'Revert' Should Not Be Used to Mean 'Reply'

Published: 03rd March 2014 06:00 AM  |   Last Updated: 02nd March 2014 06:06 PM   |  A+A-

In the last two columns I discussed the appropriate titles to be used in salutation and the cliché to be avoided in professional letters. A reader from Chennai has sent in this query:  “I am a regular reader of your column in Edex. I have received a mail from one of my teammates who says that the verb ‘revert’ should not be used to mean ‘reply’. Please clarify.”

I have heard many Indians use the word ‘revert’ or ‘revert back’ to mean ‘reply’. About a year ago, an American friend of mine showed me a business letter in which she found the term ‘revert’ used in the context and said that it sounded strange to her. I too have come across the following sentences in many formal letters I have received from Indian friends. 

• Please revert to me soon with all the details.

• I’ll revert back to you within two days.

• Please revert to us with your updated CV.

• He hasn’t yet reverted to our letter.

It is typical Indian English.   The word ‘revert’ should not be used instead of ‘reply’ as in the examples above. According to Cambridge Advanced Learner’s Dictionary, the phrasal verb ‘revert to something’ means ‘to return to doing, using, being or referring to something, usually something bad or less satisfactory’. Look at these examples:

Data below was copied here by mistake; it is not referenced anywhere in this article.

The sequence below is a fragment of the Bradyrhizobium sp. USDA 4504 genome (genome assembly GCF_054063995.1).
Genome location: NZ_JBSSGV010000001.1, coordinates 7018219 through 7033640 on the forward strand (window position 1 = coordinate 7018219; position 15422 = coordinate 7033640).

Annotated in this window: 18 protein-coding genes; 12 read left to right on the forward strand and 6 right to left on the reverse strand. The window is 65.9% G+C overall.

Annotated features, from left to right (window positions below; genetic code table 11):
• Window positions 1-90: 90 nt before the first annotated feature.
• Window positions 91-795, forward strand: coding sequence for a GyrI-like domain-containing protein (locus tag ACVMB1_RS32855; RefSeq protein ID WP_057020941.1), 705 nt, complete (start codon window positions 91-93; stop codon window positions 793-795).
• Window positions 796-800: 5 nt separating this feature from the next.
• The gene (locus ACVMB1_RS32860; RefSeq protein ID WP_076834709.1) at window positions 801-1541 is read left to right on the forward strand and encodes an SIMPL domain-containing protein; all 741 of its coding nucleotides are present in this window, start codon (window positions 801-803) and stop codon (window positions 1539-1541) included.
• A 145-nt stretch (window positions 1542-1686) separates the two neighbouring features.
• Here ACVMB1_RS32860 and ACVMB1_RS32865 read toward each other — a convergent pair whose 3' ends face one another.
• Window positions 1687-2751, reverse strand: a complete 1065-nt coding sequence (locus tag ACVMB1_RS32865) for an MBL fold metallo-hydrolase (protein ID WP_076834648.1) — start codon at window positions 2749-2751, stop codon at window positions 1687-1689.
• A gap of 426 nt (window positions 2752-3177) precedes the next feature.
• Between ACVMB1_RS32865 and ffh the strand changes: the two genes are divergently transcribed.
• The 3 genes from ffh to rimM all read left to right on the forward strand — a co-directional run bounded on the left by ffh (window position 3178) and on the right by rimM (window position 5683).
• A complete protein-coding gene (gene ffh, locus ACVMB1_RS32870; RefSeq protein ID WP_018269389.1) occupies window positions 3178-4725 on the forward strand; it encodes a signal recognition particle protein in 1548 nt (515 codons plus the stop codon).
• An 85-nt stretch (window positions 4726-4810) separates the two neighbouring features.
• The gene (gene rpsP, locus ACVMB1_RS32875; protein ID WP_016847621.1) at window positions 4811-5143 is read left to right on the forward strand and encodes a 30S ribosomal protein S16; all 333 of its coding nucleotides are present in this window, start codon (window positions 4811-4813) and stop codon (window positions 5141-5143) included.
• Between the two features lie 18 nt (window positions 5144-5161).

• Why do you always revert to your promotion and increment?

• I don’t like the teacher as he reverts to our poor performance in the examinations every time we meet him.

The phrasal verb ‘revert to somebody’ means ‘to become the property of someone’ as in the examples below:

• After John’s father’s death, the house reverted to John and the hotel reverted to Mary.

• He thinks all his father’s property will be reverted to him.

What is the difference between ‘revert’ and ‘revert back’? The usage of ‘back’ along with ‘revert’ is redundant, but as you can see, from authentic examples from British National Corpus (listed below), both ‘revert’ and ‘revert back’ are widely used by native speakers of British English. .

• The time taken to revert to the relaxed state is directly related to the fitness of the body.

• Anti-Candida therapy is not a life-long cure — the problem can come back if you revert to your old eating habit.

• First, the pressures on teachers involved in innovation to revert back in traditional content and methods are strong.

• His skin now looks reasonably healthy, but I would like to know if there is any chance that the pink pigment will revert back to its former black colour.

However, it is preferable to use ‘revert’ and not ‘revert back’.

Another example of typical Indian English is the idiom ‘every nook and corner’, which would sound strange to native speakers of English. The correct idiom is ‘every nook and cranny’. Look at these examples:

• The full survey will ensure every nook and cranny is inspected.

• Scores of supply vessels, tugs and survey ships filled every nook and cranny and even spilled over into the fish docks.

“Fill your house with stacks of books, in all the crannies and all the nooks.” – Dr Seuss



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